# Equivalence of Formulations of Axiom of Pairing

## Theorem

The following formulations of the Axiom of Pairing in the context of axiomatic set theory are equivalent:

### Strong Form

For any two sets, there exists a set to which only those two sets are elements:

$\forall a: \forall b: \exists c: \forall z: \paren {z = a \lor z = b \iff z \in c}$

### Weak Form

For any two sets, there exists a set to which those two sets are elements:

$\forall a: \forall b: \exists c: \forall z: \paren {z = a \lor z = b \implies z \in c}$

## Proof

### Strong Form implies Weak Form

Let the strong form of the Axiom of Pairing be assumed:

For any two sets, there exists a set to which only those two sets are elements:

$\forall a: \forall b: \exists c: \forall z: \paren {z = a \lor z = b \iff z \in c}$

By definition of the biconditional, this can be expressed as:

$\forall a: \forall b: \exists c: \forall z: \paren {\paren {z = a \lor z = b \implies z \in c} \land \paren {z \in c \implies z = a \lor z = b} }$

from which, by the Rule of Simplification:

$\forall a: \forall b: \exists c: \forall z: \paren {z = a \lor z = b \implies z \in c}$

Thus the weak form of the Axiom of Pairing is seen to hold.

$\Box$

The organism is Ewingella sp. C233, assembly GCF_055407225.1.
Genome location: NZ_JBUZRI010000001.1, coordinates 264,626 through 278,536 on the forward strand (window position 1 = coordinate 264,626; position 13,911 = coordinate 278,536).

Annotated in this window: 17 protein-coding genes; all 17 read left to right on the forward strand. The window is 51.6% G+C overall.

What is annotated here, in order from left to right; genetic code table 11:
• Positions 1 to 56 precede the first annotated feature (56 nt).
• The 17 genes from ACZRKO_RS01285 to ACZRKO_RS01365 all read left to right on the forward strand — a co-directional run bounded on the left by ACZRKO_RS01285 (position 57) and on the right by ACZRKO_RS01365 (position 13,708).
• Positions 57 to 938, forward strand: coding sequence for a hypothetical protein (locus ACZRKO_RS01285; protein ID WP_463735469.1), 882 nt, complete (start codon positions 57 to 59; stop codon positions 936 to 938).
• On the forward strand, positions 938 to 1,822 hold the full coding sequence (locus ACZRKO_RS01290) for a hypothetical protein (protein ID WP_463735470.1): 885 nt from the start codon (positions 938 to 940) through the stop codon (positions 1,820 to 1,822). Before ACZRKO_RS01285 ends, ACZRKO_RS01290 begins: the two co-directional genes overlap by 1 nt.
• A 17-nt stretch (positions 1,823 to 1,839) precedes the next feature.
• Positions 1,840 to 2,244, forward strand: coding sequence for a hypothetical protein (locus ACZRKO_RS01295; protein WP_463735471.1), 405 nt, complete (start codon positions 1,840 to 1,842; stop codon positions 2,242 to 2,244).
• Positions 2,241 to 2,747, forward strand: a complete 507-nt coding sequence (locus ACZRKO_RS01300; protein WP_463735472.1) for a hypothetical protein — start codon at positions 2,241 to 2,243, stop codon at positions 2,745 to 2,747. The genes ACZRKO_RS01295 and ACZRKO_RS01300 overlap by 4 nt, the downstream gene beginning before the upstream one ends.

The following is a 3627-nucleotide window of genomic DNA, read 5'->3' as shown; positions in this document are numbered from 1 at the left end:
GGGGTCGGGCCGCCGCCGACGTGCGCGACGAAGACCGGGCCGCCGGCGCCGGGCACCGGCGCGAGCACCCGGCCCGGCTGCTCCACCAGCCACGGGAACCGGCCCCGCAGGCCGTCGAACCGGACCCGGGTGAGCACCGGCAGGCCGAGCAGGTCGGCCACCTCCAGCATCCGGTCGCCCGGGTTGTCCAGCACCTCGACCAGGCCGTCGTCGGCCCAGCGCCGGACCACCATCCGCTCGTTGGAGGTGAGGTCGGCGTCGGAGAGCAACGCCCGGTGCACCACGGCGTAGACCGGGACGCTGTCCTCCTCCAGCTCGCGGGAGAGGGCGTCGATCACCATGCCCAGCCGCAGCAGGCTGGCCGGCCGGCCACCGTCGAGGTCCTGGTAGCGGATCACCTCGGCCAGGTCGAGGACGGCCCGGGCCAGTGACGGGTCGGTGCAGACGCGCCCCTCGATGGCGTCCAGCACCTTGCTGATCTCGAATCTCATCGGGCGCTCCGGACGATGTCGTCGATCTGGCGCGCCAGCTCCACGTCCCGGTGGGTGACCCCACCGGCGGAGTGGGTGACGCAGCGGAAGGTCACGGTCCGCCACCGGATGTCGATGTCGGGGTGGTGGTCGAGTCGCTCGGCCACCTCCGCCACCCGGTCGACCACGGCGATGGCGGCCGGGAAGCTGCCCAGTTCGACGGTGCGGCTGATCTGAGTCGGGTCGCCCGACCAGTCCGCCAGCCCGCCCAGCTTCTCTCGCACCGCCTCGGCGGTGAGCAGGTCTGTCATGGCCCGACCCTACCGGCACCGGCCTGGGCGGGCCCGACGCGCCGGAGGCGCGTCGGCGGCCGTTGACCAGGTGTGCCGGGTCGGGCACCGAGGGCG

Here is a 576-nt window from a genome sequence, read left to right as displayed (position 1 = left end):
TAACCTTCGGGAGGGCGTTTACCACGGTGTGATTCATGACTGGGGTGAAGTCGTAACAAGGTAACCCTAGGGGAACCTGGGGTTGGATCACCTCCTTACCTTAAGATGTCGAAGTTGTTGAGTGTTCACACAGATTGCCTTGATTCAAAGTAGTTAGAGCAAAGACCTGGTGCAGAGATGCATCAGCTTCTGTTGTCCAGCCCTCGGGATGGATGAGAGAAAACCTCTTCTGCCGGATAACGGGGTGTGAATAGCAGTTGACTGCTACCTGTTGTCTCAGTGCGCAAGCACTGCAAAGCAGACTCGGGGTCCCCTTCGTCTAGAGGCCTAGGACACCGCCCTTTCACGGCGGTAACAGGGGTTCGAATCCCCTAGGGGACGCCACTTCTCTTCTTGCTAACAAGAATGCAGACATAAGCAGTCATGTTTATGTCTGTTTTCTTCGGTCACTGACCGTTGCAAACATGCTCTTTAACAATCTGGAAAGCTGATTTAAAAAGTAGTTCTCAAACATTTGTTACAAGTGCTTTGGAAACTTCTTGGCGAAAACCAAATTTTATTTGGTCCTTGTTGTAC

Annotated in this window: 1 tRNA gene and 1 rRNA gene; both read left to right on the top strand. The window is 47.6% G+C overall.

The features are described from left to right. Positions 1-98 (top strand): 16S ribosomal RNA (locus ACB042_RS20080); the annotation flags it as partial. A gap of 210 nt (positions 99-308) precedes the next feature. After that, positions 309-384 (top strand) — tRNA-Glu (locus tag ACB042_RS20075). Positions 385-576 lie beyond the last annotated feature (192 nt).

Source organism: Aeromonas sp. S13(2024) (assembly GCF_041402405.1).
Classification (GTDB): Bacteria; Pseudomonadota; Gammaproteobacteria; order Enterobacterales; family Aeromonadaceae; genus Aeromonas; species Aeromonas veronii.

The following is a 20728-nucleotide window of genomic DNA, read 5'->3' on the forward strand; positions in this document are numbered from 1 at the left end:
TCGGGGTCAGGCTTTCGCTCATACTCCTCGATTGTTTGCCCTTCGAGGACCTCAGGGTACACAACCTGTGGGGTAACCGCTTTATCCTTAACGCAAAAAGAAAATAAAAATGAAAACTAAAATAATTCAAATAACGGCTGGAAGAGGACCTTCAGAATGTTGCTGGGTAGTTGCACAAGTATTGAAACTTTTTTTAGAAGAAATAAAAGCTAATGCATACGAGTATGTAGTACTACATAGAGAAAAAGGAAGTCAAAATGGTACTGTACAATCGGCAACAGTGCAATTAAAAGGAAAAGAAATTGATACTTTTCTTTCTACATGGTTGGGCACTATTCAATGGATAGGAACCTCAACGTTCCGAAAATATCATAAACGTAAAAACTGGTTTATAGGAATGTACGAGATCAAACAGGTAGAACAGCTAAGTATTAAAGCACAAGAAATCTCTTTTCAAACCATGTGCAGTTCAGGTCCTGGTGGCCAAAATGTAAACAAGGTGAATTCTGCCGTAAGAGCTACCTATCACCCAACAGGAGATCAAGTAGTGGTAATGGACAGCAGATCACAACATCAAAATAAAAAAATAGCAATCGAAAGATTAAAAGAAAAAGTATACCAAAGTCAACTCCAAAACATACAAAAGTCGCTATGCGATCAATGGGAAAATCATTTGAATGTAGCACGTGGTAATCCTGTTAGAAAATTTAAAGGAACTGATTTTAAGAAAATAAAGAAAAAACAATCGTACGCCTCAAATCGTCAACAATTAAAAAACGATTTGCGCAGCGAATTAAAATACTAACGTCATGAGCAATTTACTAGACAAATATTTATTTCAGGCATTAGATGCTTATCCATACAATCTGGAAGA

### Weak Form implies Strong Form

Let the weak form of the Axiom of Pairing be assumed:

For any two sets, there exists a set to which those two sets are elements:

$\forall a: \forall b: \exists c: \forall z: \paren {z = a \lor z = b \implies z \in c}$

By the Axiom of Specification, let us create the set $c'$ as:

$c' = \set {z: \paren {z \in c} \land \paren {z = a \lor z = b} }$

By the Axiom of Extensionality, it follows that:

$c' = \set {a, b}$

Thus we have:

$\forall a: \forall b: \exists c': \forall z: \paren {z = a \lor z = b \implies z \in c'}$

and:

$\forall a: \forall b: \exists c': \forall z: \paren {z \in c' \implies z = a \lor z = b}$

That is:

$\forall a: \forall b: \exists c': \forall z: \paren {z = a \lor z = b \iff z \in c'}$

Thus the strong form of the Axiom of Pairing is seen to hold.

$\blacksquare$